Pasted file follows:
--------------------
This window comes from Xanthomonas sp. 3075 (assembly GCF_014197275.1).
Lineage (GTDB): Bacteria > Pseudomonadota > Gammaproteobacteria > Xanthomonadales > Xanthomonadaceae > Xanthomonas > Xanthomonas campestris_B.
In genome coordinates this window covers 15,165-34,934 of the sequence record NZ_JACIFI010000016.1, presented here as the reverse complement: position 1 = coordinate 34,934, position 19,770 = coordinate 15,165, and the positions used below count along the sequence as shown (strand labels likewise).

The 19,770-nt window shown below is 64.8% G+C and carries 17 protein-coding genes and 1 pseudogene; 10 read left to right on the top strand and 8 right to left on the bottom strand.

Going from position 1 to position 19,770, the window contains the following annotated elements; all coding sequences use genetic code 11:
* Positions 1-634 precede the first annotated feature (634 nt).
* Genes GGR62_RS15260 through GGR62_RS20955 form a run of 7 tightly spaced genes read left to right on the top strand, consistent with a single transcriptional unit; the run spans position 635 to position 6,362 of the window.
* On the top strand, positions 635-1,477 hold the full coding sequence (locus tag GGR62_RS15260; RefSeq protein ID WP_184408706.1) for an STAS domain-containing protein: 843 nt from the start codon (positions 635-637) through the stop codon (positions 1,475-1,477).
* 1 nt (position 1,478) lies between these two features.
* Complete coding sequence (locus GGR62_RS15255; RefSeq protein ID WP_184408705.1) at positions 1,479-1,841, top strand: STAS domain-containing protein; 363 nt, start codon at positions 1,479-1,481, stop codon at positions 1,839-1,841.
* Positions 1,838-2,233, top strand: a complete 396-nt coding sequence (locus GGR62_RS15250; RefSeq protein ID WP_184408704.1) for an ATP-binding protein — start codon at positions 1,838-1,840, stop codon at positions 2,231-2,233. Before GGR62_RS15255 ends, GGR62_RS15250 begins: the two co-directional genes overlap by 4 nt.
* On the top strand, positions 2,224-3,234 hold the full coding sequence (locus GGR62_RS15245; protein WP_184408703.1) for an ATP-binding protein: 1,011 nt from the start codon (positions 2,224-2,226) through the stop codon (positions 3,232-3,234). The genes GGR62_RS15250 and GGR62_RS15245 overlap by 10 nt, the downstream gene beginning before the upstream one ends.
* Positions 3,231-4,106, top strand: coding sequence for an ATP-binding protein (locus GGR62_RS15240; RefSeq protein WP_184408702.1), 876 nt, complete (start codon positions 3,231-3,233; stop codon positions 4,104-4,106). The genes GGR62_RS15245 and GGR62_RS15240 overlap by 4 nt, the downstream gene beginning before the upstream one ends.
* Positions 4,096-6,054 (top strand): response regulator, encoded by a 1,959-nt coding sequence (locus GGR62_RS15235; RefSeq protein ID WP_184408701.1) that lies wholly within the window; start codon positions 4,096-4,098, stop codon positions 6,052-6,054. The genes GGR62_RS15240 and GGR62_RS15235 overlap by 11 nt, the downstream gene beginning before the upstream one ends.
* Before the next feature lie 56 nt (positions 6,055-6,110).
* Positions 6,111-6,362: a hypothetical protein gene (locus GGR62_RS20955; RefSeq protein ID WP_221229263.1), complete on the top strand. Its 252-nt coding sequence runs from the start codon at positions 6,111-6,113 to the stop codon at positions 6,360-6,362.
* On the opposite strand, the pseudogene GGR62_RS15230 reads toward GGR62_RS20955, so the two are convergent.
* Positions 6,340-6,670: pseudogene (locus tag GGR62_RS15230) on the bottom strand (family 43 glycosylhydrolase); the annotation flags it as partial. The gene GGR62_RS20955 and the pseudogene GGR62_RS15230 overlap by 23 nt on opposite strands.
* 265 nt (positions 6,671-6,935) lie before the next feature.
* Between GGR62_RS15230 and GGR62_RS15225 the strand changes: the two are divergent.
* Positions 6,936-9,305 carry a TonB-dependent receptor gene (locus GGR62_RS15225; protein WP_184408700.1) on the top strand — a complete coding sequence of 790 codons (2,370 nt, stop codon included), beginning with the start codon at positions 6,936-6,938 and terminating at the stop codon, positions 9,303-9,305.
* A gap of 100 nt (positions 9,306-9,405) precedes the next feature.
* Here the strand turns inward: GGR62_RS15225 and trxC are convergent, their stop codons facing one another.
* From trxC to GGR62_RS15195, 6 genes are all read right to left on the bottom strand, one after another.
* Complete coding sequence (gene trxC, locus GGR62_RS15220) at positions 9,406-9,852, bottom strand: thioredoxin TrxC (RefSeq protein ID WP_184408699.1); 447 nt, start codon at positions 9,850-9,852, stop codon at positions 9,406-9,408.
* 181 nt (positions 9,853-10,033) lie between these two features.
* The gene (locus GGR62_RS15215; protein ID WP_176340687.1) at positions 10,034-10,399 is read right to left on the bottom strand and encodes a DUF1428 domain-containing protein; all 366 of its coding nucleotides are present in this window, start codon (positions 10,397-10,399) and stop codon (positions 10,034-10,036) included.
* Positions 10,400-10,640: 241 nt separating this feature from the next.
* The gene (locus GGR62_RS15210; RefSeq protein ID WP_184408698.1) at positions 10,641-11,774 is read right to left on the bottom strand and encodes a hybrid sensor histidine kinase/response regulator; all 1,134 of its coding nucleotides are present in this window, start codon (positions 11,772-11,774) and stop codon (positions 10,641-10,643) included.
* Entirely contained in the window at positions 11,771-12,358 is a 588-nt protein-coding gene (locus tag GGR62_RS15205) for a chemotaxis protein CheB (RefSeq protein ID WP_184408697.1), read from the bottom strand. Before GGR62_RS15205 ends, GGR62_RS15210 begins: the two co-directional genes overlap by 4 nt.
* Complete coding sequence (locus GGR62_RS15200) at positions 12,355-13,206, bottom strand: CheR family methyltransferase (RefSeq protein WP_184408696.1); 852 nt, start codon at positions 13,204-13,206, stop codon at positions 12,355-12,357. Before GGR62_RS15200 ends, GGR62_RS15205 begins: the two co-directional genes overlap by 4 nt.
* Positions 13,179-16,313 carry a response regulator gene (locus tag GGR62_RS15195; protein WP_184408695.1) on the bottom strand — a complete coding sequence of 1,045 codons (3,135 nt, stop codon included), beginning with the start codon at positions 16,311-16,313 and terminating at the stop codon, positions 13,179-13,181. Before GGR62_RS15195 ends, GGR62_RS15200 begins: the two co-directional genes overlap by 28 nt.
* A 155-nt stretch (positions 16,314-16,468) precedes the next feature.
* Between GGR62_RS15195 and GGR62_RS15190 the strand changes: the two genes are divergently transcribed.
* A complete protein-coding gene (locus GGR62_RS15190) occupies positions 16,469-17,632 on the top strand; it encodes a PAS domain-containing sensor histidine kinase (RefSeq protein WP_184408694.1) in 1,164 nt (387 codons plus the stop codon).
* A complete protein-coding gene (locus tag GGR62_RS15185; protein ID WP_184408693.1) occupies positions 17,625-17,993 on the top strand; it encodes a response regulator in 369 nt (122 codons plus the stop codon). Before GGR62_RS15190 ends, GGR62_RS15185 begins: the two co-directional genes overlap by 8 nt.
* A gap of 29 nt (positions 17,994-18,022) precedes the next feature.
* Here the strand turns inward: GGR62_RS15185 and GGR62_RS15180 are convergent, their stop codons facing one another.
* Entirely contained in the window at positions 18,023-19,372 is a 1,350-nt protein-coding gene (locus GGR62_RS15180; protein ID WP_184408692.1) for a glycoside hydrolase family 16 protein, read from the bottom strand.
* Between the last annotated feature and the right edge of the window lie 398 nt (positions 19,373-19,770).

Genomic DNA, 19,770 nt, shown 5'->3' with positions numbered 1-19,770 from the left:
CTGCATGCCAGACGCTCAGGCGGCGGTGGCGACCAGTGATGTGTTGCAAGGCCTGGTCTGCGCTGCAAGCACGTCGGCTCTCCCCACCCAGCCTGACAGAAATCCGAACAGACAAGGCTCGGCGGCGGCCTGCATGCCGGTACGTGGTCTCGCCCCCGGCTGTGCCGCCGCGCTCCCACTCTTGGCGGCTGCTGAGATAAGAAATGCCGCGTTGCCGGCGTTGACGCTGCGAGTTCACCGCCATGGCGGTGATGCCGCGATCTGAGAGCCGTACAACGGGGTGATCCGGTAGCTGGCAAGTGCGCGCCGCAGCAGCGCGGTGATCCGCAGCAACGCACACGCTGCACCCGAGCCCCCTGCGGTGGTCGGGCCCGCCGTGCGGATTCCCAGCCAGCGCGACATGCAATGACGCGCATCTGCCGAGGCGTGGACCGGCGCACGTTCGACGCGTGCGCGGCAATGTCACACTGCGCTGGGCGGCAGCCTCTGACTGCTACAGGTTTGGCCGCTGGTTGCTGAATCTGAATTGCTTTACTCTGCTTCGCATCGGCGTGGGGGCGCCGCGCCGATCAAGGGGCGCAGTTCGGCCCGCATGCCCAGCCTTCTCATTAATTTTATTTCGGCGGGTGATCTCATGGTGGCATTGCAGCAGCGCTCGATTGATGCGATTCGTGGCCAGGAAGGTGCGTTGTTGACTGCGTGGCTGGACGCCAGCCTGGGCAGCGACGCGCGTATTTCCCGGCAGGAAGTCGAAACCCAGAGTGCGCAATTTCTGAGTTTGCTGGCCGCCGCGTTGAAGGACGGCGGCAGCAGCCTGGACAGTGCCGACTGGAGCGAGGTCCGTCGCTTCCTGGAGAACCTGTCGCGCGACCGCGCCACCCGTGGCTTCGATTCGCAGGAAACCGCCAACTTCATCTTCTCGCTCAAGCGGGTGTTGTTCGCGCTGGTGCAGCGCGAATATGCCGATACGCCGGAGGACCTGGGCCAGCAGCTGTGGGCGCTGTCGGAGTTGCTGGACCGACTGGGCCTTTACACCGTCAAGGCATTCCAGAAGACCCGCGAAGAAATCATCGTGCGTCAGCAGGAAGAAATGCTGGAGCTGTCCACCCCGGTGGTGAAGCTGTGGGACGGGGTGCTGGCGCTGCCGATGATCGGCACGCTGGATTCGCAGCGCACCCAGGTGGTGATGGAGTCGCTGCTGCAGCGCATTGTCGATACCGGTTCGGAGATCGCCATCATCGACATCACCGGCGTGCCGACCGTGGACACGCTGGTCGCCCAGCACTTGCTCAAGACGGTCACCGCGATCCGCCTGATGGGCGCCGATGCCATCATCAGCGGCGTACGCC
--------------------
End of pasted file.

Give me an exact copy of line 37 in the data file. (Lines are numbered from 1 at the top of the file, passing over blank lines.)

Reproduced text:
* A gap of 29 nt (positions 17,994-18,022) precedes the next feature.